Inside Financial Markets

Asia Emerging-Market Stocks Gain While Topix Slips

An equities rally spurred by the Federal Reserve’s outlook found some life in Asian emerging markets, even amid a slump in Japanese and U.S. shares. The dollar was steady after a two-day decline.

Stocks in Indonesia reached a record and markets from Malaysia to South Korea climbed. Shares in Tokyo slumped, weighing down the MSCI Asia Pacific Index after its biggest gain since November. The S&P 500 Index’s post-Fed rally ran out of steam after the gauge climbed to within 0.5 percent of an all-time high. The pound retreated after Thursday’s gains spurred by some Bank of England policy makers saying they may not be far behind Kristin Forbes who’s leaning toward raising interest rates. Treasuries maintained Thursday’s declines.

Global stocks are on course for the best week since January after the Fed raised its benchmark lending rate a quarter point without accelerating the timetable for future hikes. Investors largely anticipated the tightening and Treasury yields had climbed with the dollar on speculation the central bank might signal a faster pace of tightening. China’s central bank also raised borrowing costs this week and the Bank of Japan left its monetary policy setting unchanged.

Volatility is retreating across the globe after the central bank policy decisions. At the same time, the defeat in this week’s Dutch elections of anti-immigration candidate Geert Wilders is being seen as a blow to populist political leaders, easing concerns ahead of French elections. A gauge of volatility on the Euro Stoxx 50 Index plunged 26 percent on Thursday, the most on record.

What investors will be watching:

  • The focus Friday will be a meeting between Donald Trump and Angela Merkel, while Steve Mnuchin attends his first G-20 finance chiefs gathering in Germany as U.S. Treasury secretary. He repeated his view on Thursday in Berlin that the long-term strengthening of the dollar is in the best interest of the U.S. economy and that it reflects confidence in the world’s reserve currency.
  • Rex Tillerson continues his first trip through Asia as U.S. secretary of state, stopping in South Korea before heading to Beijing. At a joint briefing in Tokyo with Foreign Minister Fumio Kishida, he called for a strong alliance between the U.S., Japan and South Korea to counter Kim Jong Un’s regime.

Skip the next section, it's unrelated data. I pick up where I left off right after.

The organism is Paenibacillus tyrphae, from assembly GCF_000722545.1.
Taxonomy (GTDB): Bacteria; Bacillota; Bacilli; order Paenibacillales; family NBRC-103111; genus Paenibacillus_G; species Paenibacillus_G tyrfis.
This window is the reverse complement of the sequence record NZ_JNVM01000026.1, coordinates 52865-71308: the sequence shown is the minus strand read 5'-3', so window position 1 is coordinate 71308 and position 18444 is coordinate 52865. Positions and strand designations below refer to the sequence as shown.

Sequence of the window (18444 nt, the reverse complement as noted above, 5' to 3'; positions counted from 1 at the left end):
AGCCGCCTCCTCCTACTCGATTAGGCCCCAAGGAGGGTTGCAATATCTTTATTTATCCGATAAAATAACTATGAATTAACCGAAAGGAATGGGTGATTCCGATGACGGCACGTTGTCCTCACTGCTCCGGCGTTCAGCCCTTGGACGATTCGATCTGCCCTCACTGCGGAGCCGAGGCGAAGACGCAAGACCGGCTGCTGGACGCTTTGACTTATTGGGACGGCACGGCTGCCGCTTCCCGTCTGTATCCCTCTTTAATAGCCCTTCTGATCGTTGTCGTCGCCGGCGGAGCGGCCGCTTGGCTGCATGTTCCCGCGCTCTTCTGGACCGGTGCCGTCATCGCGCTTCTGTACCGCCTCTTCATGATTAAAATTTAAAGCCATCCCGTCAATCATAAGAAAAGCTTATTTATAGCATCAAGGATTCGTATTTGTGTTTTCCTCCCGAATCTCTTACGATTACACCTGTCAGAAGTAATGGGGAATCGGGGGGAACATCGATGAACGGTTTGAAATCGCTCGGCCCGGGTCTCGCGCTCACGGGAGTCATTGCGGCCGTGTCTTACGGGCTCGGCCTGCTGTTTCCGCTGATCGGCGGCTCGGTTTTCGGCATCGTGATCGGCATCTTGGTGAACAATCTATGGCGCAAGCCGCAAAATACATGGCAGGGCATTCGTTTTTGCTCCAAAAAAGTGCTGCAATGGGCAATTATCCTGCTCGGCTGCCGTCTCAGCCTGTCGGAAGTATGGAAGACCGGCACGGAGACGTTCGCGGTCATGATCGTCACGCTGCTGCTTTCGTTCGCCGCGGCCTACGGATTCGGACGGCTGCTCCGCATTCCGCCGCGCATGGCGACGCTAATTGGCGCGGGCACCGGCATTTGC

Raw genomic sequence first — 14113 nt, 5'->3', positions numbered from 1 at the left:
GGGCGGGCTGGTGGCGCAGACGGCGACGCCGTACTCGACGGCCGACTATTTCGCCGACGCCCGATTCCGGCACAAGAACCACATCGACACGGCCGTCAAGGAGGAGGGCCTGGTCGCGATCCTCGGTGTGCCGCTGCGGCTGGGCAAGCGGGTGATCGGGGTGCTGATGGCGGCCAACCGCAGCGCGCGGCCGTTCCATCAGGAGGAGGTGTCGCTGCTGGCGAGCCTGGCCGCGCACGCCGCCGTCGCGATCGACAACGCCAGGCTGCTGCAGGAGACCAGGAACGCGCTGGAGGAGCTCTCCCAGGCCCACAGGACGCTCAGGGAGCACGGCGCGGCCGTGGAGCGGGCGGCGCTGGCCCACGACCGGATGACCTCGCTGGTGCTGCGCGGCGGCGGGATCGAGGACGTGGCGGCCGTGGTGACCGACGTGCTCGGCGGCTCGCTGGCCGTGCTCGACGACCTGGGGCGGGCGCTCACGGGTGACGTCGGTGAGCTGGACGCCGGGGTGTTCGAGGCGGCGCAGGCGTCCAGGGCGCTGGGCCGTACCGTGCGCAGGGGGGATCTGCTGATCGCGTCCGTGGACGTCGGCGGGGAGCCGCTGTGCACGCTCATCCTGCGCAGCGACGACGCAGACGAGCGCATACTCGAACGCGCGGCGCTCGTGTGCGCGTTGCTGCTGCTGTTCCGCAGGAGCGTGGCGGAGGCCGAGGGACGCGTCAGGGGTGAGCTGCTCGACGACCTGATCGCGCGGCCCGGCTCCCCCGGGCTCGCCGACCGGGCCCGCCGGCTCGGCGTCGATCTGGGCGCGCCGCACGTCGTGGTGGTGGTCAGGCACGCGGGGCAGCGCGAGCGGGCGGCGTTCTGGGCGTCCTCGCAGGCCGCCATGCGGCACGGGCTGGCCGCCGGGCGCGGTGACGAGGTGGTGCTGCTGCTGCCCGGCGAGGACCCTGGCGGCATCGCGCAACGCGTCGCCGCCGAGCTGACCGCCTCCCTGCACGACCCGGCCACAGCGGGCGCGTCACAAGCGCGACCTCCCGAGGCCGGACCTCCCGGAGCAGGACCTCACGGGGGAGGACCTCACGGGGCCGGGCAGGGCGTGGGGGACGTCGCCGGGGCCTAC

• Economic data on Friday will include U.S. industrial production for February, while Tiffany & Co. is scheduled to release earnings.

Read our Markets Live blog here.

Here are the main moves in markets:

Stocks

  • The MSCI Asia Pacific Index retreated 0.2 percent as of 12:21 p.m. in Tokyo, after closing Thursday at the highest level since June 2015. Japan’s Topix fell 0.5 percent, heading for a weekly decline.
  • The MSCI Emerging Markets Index rose 0.2 percent. The Jakarta Composite Index gained 0.2 percent to a record, after a 1.6 percent surge on Thursday. Malaysia’s benchmark jumped 0.7 percent. Both markets are up more than 1.8 percent for the week.
  • New Zealand’s S&P/NZX 50 Index increased 0.2 percent. Australia’s S&P/ASX 200 Index rose 0.4 percent. South Korea’s Kospi gained 0.3 percent.
  • Hong Kong’s Hang Seng and the Hang Seng China Enterprises Index added at least 0.3 percent, after soaring the most since May on Thursday.
  • The S&P 500 slipped 0.2 percent Thursday, while the Stoxx Europe 600 Index rose 0.7 percent.

Currencies

  • The yen edged lower to 113.46 per dollar, down 0.1 percent. The Bloomberg Dollar Spot Index was little changed after dropping 0.2 percent on Thursday on top of a 1.3 percent post-FOMC drop. The gauge is down 1.2 percent for the week.
  • The pound slipped less than 0.1 percent to $1.2354. The currency is up 1.5 percent for the week, its biggest gain since January.

Bonds

  • The yield on 10-year Treasuries fell less than one basis point to 2.54 percent, after rising five basis points on Thursday. The rate dipped below 2.50 percent following the Fed decision. It traded above 2.60 percent earlier in the week.
  • Australian 10-year yields rose for the first time in five days, climbing four basis points to 2.86 percent. The rate tumbled 10 basis points on Thursday.
  • The yield on New Zealand’s benchmark advanced three basis points to 3.28 percent, after also dropping 10 basis points in the previous session.

Commodities

  • Oil advanced 0.2 percent to $48.84, heading toward its first weekly gain in three weeks.
  • Gold was steady after a two-day gain, trading at $1,226.80 an ounce and poised for a 1.8 percent increase for the week.

Baqar Hussain

A Wannabe CFO, just had stepped in the corporate sector, willing to explore every aspect here and learn as mush as i can, awareness for those who dont, get the info where ever possible and stay up to date always.

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